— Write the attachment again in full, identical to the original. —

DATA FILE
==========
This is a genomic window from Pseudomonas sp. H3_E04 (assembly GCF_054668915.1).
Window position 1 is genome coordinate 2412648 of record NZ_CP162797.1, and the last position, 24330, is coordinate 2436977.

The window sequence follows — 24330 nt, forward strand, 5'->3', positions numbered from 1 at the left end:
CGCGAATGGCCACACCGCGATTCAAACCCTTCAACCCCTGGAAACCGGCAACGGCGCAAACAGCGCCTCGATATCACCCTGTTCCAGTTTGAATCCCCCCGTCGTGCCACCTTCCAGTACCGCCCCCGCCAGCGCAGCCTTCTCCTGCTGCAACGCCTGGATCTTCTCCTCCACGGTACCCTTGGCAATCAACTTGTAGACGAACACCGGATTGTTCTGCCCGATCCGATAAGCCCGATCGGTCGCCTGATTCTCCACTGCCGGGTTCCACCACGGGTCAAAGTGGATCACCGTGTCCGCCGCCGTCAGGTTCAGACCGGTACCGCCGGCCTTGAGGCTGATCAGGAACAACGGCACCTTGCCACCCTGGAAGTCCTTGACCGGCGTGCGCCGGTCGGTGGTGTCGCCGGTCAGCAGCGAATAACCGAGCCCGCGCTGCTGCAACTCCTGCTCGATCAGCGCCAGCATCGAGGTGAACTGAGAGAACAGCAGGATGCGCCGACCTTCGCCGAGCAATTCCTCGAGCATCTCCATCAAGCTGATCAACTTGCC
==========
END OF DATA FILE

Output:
This is a genomic window from Pseudomonas sp. H3_E04 (assembly GCF_054668915.1).
Window position 1 is genome coordinate 2412648 of record NZ_CP162797.1, and the last position, 24330, is coordinate 2436977.

The window sequence follows — 24330 nt, forward strand, 5'->3', positions numbered from 1 at the left end:
CGCGAATGGCCACACCGCGATTCAAACCCTTCAACCCCTGGAAACCGGCAACGGCGCAAACAGCGCCTCGATATCACCCTGTTCCAGTTTGAATCCCCCCGTCGTGCCACCTTCCAGTACCGCCCCCGCCAGCGCAGCCTTCTCCTGCTGCAACGCCTGGATCTTCTCCTCCACGGTACCCTTGGCAATCAACTTGTAGACGAACACCGGATTGTTCTGCCCGATCCGATAAGCCCGATCGGTCGCCTGATTCTCCACTGCCGGGTTCCACCACGGGTCAAAGTGGATCACCGTGTCCGCCGCCGTCAGGTTCAGACCGGTACCGCCGGCCTTGAGGCTGATCAGGAACAACGGCACCTTGCCACCCTGGAAGTCCTTGACCGGCGTGCGCCGGTCGGTGGTGTCGCCGGTCAGCAGCGAATAACCGAGCCCGCGCTGCTGCAACTCCTGCTCGATCAGCGCCAGCATCGAGGTGAACTGAGAGAACAGCAGGATGCGCCGACCTTCGCCGAGCAATTCCTCGAGCATCTCCATCAAGCTGATCAACTTGCC